Review Summary: Still regaining the band's technically precise sound and disgusting yet complicated lyrical imagery, 'Tools of the Trade' serves as both a worthy addition to any Carcass fan's collection and a suitable introduction to anyone who hasn't heard the band's mu
Quite how successful Carcass expected their first EP, 'Tools of the Trade' to be is beyond anybody's guess-simply because, whilst each of its songs are extremely good indeed, three of these songs can be found on any other of the band's Compilation/Studio albums. It must have been perceived as a largely unnecessary thing to do, especially since over a decade later, the whole EP would have been included on the compilation album 'Gods of Grind' as well as a dual disc reissue of arguably the band's most technically precise album, 'Necroticism: Descanting the Insalubrious'. That said, what 'Tools of the Trade' certainly is, is a reflection of a period where the band themselves were musically on fine form.
It is obvious to everyone who knows of this EP that the title track is the only track which hasn't been taken from one of the band's studio releases or indeed hasn't been reworked to sound every bit as technical and precise as on 'Necroticism...'. Opening with predictable yet satisfying scything guitar riffs, machine gun fire drum work and throat-ripping vocals that would make anyone cough their guts up in a mere few seconds, 'Tools of the Trade' could have found its place on any one of Carcass' albums pre-1992 and not be criticised as 'filler'. The meaning of the song lives up to the title obviously enough, and if you didn't expect the band to have written as many mind-bogging complex lexical choices from the English dictionary, how very wrong you would have been:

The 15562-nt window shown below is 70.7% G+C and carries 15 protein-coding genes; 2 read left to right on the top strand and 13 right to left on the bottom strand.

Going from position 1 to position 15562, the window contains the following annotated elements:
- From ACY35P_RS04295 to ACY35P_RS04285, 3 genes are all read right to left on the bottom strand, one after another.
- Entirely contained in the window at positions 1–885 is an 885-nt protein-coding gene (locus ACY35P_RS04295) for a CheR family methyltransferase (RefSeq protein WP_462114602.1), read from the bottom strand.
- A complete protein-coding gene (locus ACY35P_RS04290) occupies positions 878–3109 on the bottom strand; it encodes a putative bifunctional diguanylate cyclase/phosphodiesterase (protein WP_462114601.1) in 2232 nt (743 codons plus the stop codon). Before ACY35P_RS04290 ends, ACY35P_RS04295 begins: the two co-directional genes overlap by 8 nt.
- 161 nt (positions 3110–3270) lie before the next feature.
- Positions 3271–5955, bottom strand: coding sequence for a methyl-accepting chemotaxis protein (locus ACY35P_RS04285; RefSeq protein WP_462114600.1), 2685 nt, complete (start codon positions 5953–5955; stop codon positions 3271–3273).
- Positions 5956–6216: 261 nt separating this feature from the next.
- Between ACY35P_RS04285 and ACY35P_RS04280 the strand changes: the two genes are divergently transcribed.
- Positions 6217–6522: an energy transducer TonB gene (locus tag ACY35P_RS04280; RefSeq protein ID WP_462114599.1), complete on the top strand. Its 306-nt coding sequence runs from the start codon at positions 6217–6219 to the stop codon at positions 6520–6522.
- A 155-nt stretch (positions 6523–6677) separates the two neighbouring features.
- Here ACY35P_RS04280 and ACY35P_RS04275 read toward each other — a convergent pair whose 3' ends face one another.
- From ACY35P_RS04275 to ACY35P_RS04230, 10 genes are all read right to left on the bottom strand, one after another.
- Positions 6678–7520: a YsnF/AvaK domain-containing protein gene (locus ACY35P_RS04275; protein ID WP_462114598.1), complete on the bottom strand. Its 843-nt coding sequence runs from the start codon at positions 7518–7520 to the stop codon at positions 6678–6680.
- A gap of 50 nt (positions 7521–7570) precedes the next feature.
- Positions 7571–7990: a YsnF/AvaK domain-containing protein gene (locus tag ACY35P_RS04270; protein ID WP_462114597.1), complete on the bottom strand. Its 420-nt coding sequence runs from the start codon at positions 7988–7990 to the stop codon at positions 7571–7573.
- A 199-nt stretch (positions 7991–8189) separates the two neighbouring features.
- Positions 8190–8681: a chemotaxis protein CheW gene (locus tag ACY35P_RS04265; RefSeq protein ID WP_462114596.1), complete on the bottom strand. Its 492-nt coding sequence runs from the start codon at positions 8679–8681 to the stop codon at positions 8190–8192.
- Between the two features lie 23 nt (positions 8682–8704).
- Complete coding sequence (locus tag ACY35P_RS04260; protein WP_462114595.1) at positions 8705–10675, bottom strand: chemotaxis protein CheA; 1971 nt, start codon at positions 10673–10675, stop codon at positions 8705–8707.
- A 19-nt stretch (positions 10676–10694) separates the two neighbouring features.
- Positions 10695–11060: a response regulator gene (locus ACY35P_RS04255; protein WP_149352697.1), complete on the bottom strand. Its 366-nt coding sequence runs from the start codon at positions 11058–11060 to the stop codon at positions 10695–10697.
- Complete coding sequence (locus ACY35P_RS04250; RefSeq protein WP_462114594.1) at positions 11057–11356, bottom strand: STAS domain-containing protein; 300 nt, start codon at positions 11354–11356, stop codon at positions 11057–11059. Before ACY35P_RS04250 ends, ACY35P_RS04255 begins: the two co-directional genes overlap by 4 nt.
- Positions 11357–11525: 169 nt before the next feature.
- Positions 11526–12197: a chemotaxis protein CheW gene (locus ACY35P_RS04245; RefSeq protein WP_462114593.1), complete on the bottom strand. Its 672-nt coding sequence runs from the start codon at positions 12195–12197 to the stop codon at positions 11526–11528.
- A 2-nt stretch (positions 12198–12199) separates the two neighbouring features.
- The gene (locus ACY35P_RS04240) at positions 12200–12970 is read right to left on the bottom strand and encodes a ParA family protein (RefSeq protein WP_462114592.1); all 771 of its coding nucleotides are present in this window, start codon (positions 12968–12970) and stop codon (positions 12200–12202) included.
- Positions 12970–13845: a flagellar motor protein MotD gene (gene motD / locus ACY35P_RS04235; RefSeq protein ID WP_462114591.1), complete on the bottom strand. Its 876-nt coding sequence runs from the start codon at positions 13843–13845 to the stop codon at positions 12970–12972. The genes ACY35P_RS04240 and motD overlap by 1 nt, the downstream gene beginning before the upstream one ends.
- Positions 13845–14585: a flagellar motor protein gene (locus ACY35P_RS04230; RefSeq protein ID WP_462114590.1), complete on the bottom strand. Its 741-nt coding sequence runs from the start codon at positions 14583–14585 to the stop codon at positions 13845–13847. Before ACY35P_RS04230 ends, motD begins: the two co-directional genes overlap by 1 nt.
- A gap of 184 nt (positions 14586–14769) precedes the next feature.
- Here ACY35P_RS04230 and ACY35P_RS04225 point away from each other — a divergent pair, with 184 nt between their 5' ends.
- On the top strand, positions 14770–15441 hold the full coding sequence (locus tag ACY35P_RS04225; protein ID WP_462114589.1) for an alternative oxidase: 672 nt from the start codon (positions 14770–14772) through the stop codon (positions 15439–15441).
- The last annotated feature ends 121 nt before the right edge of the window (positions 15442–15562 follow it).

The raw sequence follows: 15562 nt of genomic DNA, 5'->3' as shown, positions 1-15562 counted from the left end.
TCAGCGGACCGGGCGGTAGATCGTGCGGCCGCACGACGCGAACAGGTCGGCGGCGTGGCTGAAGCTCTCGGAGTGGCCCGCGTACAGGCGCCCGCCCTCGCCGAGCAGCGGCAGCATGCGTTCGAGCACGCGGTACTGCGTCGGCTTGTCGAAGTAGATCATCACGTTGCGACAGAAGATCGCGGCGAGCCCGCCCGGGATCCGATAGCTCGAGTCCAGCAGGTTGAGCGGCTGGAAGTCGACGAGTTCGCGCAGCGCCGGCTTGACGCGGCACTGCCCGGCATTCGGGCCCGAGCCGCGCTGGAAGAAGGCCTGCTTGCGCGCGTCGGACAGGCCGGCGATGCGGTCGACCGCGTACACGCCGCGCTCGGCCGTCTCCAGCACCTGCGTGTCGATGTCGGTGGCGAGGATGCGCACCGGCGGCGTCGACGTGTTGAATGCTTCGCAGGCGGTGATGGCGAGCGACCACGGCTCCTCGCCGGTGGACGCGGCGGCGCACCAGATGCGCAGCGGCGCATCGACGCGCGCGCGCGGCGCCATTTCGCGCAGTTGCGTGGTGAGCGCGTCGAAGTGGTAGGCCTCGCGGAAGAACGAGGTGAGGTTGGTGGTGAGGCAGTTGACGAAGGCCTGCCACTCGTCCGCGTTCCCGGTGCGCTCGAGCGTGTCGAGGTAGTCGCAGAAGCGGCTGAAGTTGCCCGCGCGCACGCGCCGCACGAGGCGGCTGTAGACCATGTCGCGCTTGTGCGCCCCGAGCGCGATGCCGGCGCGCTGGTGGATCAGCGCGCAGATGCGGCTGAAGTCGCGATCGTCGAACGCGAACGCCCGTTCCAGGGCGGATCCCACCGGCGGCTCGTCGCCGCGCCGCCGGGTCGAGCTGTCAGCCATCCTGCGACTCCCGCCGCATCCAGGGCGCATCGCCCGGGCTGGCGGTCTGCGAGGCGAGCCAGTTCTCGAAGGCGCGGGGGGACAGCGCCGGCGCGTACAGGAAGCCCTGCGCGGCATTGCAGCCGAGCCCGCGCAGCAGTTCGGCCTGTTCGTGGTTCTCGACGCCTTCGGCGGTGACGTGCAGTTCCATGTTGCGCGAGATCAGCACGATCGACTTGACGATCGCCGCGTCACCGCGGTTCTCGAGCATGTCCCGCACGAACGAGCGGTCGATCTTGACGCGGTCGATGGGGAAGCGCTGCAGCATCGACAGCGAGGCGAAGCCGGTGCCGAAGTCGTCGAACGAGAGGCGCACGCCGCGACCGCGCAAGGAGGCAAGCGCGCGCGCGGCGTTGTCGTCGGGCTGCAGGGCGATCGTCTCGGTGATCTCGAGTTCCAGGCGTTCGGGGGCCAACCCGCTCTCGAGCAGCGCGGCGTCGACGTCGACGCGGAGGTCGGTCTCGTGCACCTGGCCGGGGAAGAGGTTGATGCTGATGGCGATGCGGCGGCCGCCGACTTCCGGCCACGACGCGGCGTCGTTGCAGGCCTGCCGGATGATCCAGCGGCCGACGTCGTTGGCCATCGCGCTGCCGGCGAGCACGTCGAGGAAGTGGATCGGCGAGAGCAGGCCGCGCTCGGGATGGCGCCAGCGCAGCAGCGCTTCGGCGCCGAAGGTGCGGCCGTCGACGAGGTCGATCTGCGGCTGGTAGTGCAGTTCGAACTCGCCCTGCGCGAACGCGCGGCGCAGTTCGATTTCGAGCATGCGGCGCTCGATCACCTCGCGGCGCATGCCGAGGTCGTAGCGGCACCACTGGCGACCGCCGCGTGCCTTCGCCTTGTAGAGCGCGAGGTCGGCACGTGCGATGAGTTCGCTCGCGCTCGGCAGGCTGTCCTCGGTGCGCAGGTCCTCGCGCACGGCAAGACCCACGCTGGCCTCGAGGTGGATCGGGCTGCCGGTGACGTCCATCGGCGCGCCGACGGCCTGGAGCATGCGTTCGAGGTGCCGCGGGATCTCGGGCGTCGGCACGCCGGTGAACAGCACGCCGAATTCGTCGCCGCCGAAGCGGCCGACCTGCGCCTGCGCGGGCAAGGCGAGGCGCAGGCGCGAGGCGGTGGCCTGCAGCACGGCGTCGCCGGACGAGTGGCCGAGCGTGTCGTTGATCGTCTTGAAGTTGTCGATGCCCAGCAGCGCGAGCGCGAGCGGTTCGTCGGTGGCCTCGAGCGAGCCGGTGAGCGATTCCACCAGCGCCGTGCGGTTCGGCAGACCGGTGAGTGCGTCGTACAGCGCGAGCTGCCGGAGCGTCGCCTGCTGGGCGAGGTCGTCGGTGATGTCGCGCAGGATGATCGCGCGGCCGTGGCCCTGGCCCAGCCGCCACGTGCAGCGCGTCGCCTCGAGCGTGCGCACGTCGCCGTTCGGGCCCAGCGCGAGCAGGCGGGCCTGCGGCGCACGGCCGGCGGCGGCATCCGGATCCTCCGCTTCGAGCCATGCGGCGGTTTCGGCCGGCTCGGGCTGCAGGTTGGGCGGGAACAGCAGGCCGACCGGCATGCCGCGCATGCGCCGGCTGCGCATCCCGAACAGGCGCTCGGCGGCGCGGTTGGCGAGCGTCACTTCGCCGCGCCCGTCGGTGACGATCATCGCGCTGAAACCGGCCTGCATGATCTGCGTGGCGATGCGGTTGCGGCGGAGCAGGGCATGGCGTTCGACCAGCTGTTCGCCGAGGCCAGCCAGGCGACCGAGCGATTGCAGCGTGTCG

“Steel skin clips,
Forceps, grooved awl, retractors, needles
Gouges and saws,
Intestinal clamps, blunt dissectors,
Scalpels, pins, toothed directors”
I don't think you'd need much more than these lyrics to convince one that Carcass were following up the complex yet sickening imagery of each of 'Necroticism...'s songs with relative ease.
Of course, the remaining three songs follow in a similar way. 'Incarnated Solvent Abuse', for obvious reasons, serves as a powerful opener to an EP that hits the listener directly with its disgustingly referenced content and well-executed instrumental performances, and 'Pyosified (Still Rotten to the Gore), originally taken from the band's début album, 'Reek of Putrefaction', gives direct insight into a gorier, more Grindcore influenced side of the band's sound. What is left to close the EP (and funnily enough also closes the 'Symphonies of Sickness' album) is a stunning yet slightly awkward reworking of 'Hepatic Tissue Fermentation'. With enough venom and vileness to make even the healthiest person commit themselves to the nearest hospital, it certainly does what it says on the tin.
However, my point still stands in that this EP is merely an addition for collectors of the band's material, yet it is also a worthy beginning to anyone who is interested in Carcass' best examples of their heyday. Anyone else would do better to purchase the aforementioned albums as well as the 'Wake up and smell the...Carcass' compilation, but this isn't to say that you shouldn't so much as listen to 'Tools of the Trade' once through-because if you do, satisfaction for Death Metal fans is most definitely guaranteed.